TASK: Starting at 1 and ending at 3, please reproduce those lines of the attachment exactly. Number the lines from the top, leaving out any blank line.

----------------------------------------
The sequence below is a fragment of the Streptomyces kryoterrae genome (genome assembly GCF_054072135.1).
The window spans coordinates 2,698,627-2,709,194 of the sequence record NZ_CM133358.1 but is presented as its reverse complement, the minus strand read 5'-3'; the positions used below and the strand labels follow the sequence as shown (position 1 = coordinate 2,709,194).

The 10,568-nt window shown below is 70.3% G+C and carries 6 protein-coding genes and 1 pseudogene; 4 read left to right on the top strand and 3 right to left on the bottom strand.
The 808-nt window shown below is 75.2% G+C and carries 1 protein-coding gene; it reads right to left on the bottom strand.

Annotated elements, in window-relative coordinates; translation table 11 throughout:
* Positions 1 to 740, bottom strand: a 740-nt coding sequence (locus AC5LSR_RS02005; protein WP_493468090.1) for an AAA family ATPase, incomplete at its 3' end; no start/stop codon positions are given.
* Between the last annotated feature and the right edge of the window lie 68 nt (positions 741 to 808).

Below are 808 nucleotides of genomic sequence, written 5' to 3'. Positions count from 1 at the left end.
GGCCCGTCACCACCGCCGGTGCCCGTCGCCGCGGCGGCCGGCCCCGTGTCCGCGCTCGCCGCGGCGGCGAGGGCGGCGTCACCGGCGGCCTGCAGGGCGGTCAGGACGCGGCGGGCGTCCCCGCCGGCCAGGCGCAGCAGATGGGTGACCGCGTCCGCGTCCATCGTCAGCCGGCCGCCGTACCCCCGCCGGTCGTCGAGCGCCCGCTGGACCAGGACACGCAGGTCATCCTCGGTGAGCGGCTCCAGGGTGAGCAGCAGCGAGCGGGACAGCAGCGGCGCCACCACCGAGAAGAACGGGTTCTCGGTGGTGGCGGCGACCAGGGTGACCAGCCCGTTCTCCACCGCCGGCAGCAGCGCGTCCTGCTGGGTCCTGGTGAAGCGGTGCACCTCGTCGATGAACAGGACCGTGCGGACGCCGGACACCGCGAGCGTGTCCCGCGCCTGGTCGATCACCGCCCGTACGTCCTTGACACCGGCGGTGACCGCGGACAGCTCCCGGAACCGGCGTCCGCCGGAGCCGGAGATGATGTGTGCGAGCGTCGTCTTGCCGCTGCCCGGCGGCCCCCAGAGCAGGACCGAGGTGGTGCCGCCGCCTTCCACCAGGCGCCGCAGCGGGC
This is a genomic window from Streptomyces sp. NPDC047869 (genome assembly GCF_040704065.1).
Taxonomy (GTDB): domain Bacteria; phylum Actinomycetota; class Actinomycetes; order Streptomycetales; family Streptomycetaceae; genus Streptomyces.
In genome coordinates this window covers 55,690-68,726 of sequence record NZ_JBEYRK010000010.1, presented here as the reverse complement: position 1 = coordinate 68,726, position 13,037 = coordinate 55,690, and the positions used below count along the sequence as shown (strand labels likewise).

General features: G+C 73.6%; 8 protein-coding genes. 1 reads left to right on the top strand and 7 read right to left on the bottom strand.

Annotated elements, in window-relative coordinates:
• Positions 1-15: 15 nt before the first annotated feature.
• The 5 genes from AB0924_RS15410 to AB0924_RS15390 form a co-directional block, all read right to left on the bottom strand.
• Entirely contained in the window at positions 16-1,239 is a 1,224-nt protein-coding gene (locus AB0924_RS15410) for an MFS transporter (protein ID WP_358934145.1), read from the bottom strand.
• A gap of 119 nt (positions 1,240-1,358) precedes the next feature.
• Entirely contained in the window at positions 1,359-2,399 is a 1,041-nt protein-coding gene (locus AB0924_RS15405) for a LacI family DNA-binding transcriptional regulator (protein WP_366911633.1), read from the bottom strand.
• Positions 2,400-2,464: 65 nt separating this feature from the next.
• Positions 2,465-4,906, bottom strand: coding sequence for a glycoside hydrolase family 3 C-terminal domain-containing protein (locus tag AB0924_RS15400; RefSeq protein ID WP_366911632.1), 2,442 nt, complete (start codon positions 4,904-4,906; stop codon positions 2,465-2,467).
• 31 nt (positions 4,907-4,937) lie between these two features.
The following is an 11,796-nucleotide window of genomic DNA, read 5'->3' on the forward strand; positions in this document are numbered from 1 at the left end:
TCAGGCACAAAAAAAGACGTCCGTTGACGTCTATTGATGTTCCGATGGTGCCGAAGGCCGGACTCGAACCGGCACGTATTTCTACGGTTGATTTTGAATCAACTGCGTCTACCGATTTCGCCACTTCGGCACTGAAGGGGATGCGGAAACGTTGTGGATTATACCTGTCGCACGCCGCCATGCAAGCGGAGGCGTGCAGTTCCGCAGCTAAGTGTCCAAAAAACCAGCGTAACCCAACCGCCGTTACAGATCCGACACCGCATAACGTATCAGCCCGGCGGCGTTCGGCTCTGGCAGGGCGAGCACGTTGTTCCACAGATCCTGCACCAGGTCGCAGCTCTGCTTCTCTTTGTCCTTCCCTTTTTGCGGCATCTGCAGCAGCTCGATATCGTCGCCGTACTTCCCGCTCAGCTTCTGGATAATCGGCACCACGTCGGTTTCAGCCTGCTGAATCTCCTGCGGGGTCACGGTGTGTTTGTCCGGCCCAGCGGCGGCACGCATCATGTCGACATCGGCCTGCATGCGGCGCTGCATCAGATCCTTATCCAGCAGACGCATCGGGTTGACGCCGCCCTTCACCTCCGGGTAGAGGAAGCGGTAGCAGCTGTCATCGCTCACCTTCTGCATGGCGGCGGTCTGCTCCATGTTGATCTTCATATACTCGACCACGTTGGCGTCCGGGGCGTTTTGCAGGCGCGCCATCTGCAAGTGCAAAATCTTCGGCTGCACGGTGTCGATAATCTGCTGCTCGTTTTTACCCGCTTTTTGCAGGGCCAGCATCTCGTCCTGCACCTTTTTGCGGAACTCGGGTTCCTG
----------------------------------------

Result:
The sequence below is a fragment of the Streptomyces kryoterrae genome (genome assembly GCF_054072135.1).
The window spans coordinates 2,698,627-2,709,194 of the sequence record NZ_CM133358.1 but is presented as its reverse complement, the minus strand read 5'-3'; the positions used below and the strand labels follow the sequence as shown (position 1 = coordinate 2,709,194).

The 10,568-nt window shown below is 70.3% G+C and carries 6 protein-coding genes and 1 pseudogene; 4 read left to right on the top strand and 3 right to left on the bottom strand.